Hope for a better future – India’s street dogs

Hope for a better future – India’s street dogs

posted in: General News | 2
From our founder, Dawn: memoirs from her recent trip to India

Traffic, noise, pollution, chaos, colors and dogs everywhere. In America the sight of a dog loose on the street causes people to exclaim “Ohhh” and good Samaritans will either bring the dog to safety or the local animal groups will be notified. In India, it is common place and people just go about their business without a fleeting thought of the dog’s safety or well-being. That’s the way it seems at least, but many people do care and are doing amazing work to better the conditions of dogs in India. Dogs lying in the street, narrowly avoiding being crushed under the tires of speeding vehicles. It’s hard to witness coming from the West. I find myself constantly cringing and feeling overwhelmed with despair knowing that there is such vast suffering and so little I can do to help. Most people while visiting such places feel the same, the emotion is almost too much to handle and so it seems the body takes over as a self-preservation automatic response and pushes the thoughts and images out of your mind. Look the other way is what most people do. I did that too until I could no longer look the other way. Now I observe and I let the raw emotions run through me. I reinforce my commitment to help regardless of how small my contributions seem to the bigger picture.   Every effort counts and to look the other way helps no one especially the dogs. If only more people realized this and instead of looking the other way decided to do something to help. Through the small efforts of many – great things can be achieved.

The mentality towards dogs is fundamentally different in India and many parts of the world when it comes pet ownership. The concept of dog pet ownership typically means that the dog is fed but is free to come and go and roam the neighborhood streets as it pleases. The dog is often not taken to the vet and no ID tags or collars are worn. For example, I received an email from a young woman in India who offered to let me come and visit the siblings and the mother of a pair of dogs I was able to rehome from India into Chicago. She said that they still live with her and I was welcome to visit. I pulled up to her home at dusk and as I stepped out of the car 3 dogs rose from the sidewalk in front of the house and started to bark at me. They were protecting what they called home however, they lied just a few feet from the street and had no ID tags and were free to roam as they wanted in busy New Delhi. The young woman was from a upper class home, well educated, had traveled to the US, and has done a lot of work in her area to help the dogs. This woman truly cared for the dogs and wants to help them yet the dogs she claimed as hers were free to roam the streets. They were loved, fed and cared for as are many of the dogs you see lying on the streets. It’s a different concept of ownership. It is becoming trendy for young people to own dogs and treat them as family members as we do in the west. However, these dogs are usually purebreds that are imported into India. Street dogs are not commonly considered good pets.

Another example, I went with a friend to visit one of the street dogs she had recently placed with a “well to do” and educated family. When we arrived the dog was outside of the homes locked gate… again lying close to the street. She wore a collar but no ID tag. The collar was much too tight and no food or water bowls were set out for her. When asked why the dog was allowed to roam freely vs being kept within the safety of the gated yard the owner stated the dog prefers to have her freedom. When asked about food and water he explained that she is resourceful and can find her own… he had fed her the day before. When asked if he had complied with the adoption contract and brought her in to be spayed and vaccinated. He apologized and promised to do it soon. This is common. It is very hard to find street dogs good homes in India. The hardest thing to realize is that they don’t consider this bad pet ownership. This is the status quoi.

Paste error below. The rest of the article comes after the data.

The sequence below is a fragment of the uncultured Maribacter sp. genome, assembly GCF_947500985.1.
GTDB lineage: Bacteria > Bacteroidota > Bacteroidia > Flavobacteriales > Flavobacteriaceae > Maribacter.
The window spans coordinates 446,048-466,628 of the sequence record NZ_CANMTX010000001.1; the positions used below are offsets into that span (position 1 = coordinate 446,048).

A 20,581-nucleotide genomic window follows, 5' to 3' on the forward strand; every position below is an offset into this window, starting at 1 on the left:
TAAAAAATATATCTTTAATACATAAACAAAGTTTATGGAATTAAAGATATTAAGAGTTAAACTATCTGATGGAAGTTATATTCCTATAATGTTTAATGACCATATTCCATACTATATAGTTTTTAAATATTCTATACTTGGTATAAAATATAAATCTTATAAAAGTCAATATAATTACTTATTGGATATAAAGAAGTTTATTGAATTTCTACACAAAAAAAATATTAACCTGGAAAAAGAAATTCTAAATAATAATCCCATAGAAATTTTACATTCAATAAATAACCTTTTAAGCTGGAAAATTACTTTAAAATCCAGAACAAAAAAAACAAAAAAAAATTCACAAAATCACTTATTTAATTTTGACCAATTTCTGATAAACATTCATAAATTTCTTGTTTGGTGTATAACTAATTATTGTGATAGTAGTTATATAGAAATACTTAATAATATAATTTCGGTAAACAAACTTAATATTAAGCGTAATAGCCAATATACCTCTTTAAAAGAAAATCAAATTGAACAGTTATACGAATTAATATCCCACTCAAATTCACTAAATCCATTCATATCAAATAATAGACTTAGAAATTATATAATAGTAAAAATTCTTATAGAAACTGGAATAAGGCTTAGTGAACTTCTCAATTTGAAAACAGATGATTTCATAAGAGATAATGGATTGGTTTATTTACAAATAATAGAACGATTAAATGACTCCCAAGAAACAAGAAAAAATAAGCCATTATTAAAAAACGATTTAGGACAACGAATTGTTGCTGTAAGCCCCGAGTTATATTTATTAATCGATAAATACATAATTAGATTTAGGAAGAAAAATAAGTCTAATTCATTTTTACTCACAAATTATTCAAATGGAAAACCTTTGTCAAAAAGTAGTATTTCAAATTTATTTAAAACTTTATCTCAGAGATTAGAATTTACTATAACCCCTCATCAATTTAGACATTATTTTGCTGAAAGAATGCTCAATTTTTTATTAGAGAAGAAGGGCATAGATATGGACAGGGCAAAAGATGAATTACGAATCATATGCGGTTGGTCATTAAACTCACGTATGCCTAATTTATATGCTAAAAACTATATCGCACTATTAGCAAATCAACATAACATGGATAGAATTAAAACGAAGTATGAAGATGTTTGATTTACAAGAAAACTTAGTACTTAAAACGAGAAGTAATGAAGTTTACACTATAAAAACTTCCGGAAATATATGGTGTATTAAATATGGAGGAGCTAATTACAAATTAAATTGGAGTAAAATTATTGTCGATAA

However, there is hope. There are many people that feed street dogs every day and work to better the lives of the dogs of India.  While I don’t have the time to recount all the amazing people I met and the important work they are doing, I would like to highlight the work of two organizations.. I choose to talk about the Choudharys and the Sai Ashram Shelter because they are doing truly transformational work that will have a large impact on the future of dogs in India. These people to me are like the Mother Theresa’s of the dogs in India. They have dedicated their life to helping these dogs with a passion that is rarely understood or witnessed in our day and age. There are countless others working to make a difference for the dogs of India which gives me such hope of a better future for the dogs of India.

Mr. and Mrs. Choudhary are both veterinarian’s in Delhi that operate the Choudhary’s Pet Clinic. What makes them unique is that their true passion is rescue work and I think they largely offer veterinary services to enable them to continue to help the street dogs of India. I could go on and on about the specific work they do to spay and neuter street dogs to help curb the street dog population and the work they do to educate the people of India …. It’s hard to figure out where to start. So I will start with how I came to meet these amazing people. The power of social media is powerful and connects people from around the world who just a decade ago would never have been brought together. I met them through a connection on the internet. I received a call from a woman named Heather Bruhn Worm who lives in Minneapolis and had been recently working in India. She started feeding the street dogs who congregated in her employers parking lot and they tore at her heart strings. She was planning to bring a litter of puppies back to Minneapolis to find homes. She needed help with transport from Chicago and found me through a search on Google. We instantly connected and I offered to help pick up the dogs from the airport and transport them to her. That’s how I came to know the Choudhary’s. Impressed by the work she was doing and wanting to help her cause I began finding homes for some of her rescues in the Chicago area. The rest is history so to speak.